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John Holbo - Editor
Scott Eric Kaufman - Editor
Aaron Bady
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Amardeep Singh
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Past Valve Book Events

cover of the book Theory's Empire

Event Archive

cover of the book The Literary Wittgenstein

Event Archive

cover of the book Graphs, Maps, Trees

Event Archive

cover of the book How Novels Think

Event Archive

cover of the book The Trouble With Diversity

Event Archive

cover of the book What's Liberal About the Liberal Arts?

Event Archive

cover of the book The Novel of Purpose

Event Archive

The Valve - Closed For Renovation

Happy Trails to You

What’s an Encyclopedia These Days?

Encyclopedia Britannica to Shut Down Print Operations

Intimate Enemies: What’s Opera, Doc?

Alphonso Lingis talks of various things, cameras and photos among them

Feynmann, John von Neumann, and Mental Models

Support Michael Sporn’s Film about Edgar Allen Poe

Philosophy, Ontics or Toothpaste for the Mind

Nazi Rules for Regulating Funk ‘n Freedom

The Early History of Modern Computing: A Brief Chronology

Computing Encounters Being, an Addendum

On the Origin of Objects (towards a philosophy of computation)

Symposium on Graeber’s Debt

The Nightmare of Digital Film Preservation

Richard Petti on Occupy Wall Street: America HAS a Ruling Class

Bill Benzon on Whatwhatwhatwhatwhatwhatwhat?

Nick J. on The Valve - Closed For Renovation

Bill Benzon on Encyclopedia Britannica to Shut Down Print Operations

Norma on Encyclopedia Britannica to Shut Down Print Operations

Bill Benzon on What’s an Object, Metaphysically Speaking?

john balwit on What’s an Object, Metaphysically Speaking?

William Ray on That Shakespeare Thing

Bill Benzon on That Shakespeare Thing

William Ray on That Shakespeare Thing

JoseAngel on That Shakespeare Thing

Bill Benzon on Objects and Graeber's Debt

Bill Benzon on A Dirty Dozen Sneaking up on the Apocalypse

JoseAngel on A Dirty Dozen Sneaking up on the Apocalypse

JoseAngel on Objects and Graeber's Debt

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Wednesday, January 02, 2008

Critical Code Studies, Conway’s Law

Posted by Bill Benzon on 01/02/08 at 04:12 PM

I’ve received an email informing me of the emergence of a new blog devoted to Critical Code Studies:

Announcing the launch of a new collaborative blog titled Critical Code Studies . The blog is dedicated to exploring interpretations of computer code within cultural contexts. Rather than focusing primarily on making code function or even the pursuit of “beautiful” code, critical code studies brings in critical theory to examine the ways in which the lines of code reflect, shape, and reproduce our culture including aspects of class, gender, race, sexuality. These criticisms include both the context for the code’s creation and the ways in which it circulates in culture. Rather than one specific lens, CCS names a growing collection of methodologies for making/finding meaning in code.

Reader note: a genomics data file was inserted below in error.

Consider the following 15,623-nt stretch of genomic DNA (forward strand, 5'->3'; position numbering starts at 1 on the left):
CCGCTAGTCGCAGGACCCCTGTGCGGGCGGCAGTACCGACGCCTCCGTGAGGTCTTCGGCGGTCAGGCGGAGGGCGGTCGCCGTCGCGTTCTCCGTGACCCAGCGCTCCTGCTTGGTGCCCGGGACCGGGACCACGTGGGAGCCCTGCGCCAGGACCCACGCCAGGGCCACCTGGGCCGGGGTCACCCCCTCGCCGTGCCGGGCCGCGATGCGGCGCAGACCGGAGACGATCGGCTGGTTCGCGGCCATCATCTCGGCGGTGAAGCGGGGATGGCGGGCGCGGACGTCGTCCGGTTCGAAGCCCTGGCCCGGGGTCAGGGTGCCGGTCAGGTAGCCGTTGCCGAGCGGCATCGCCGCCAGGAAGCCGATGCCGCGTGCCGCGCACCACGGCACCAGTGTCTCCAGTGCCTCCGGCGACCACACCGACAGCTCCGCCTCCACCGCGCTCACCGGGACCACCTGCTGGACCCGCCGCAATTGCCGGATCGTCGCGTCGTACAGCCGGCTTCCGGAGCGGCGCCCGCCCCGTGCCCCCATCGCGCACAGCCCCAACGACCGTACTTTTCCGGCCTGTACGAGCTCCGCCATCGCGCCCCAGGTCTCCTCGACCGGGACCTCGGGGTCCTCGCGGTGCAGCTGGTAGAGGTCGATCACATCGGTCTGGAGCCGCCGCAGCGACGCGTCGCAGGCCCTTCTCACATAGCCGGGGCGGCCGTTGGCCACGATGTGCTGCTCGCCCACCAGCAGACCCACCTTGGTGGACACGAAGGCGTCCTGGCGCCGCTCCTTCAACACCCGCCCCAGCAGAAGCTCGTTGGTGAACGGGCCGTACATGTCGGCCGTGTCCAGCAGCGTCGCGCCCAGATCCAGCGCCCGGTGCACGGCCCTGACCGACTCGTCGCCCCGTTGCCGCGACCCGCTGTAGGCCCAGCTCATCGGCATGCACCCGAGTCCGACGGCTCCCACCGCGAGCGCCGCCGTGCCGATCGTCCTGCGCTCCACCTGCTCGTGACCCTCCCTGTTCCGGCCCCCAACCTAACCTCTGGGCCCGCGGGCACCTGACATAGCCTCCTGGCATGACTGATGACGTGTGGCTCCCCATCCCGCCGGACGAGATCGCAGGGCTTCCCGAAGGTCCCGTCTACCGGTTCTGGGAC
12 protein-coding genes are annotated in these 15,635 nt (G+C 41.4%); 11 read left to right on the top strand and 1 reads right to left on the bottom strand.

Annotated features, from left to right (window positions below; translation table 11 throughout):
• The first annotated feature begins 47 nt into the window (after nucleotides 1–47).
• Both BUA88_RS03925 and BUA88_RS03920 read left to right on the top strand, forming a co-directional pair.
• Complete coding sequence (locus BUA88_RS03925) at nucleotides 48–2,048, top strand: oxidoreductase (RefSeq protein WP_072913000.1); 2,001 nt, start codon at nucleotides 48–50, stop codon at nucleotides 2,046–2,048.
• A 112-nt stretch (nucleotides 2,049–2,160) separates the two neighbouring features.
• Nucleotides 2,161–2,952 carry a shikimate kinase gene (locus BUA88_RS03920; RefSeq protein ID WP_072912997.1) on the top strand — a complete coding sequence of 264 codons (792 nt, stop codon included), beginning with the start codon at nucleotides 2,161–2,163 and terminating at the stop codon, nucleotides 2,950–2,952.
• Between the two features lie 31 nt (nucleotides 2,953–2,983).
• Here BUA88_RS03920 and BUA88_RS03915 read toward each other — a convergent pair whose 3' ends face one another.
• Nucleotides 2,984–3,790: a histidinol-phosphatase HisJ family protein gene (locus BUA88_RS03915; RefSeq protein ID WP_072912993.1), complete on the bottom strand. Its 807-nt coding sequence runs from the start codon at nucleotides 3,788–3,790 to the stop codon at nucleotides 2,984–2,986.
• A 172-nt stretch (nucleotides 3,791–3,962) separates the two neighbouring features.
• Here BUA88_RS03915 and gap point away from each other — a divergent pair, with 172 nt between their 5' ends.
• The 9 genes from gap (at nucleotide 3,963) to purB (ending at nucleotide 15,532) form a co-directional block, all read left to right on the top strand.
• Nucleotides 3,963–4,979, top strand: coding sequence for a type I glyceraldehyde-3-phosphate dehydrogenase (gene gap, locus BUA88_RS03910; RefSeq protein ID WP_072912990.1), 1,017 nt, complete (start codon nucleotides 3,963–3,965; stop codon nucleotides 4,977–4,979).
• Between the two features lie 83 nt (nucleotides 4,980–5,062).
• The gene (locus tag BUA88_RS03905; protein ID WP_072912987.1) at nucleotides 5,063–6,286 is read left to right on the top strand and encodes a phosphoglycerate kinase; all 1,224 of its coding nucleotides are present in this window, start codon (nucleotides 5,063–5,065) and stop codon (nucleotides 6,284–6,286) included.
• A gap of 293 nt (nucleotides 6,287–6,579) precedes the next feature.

I sent the email to some friends in the software business and one of them, Richard Fritzson, pointed me to the Wikipedia entry on Conway’s Law:

Conway’s Law is an adage named after computer programmer Melvin Conway, who introduced the idea in 1968. It concerns the structure of organizations and the corresponding structure of systems (particularly computer software) designed by those organizations. In various versions, Conway’s Law states:

* Organizations which design systems are constrained to produce designs which are copies of the communication structures of these organizations.

* If you have four groups working on a compiler, you’ll get a 4-pass compiler.

Or more concisely:

* Any piece of software reflects the organizational structure that produced it.

While I tend to be skeptical of any enterprise whose name takes the form “Critical X Studies,” where X is the domain under investigation, there’s certainly room to look at the cultural production of computer code and the styles of computer languages and programs. 


On Protocols, in honor of the TCP/IP silver anniversary.

By nnyhav on 01/03/08 at 11:49 AM | Permanent link to this comment

Conway’s Law sounds a bit like the “Utopia as Leviathan” theory: Any ideal society is a self-portrait of the idealizer.

By Ray Davis on 01/03/08 at 05:17 PM | Permanent link to this comment

There was a session on this at last year’s (2006, Philadelphia) MLA.  One doesn’t just look at the executable code.  The comments, structure, history, programmer (and what the programmer has also done), even the funding source are subjects for analysis.  There’s also a tendency to broaden the scope:  one of the panelists pointed out that the I Ching is an executable text.

By jim on 01/05/08 at 05:31 PM | Permanent link to this comment

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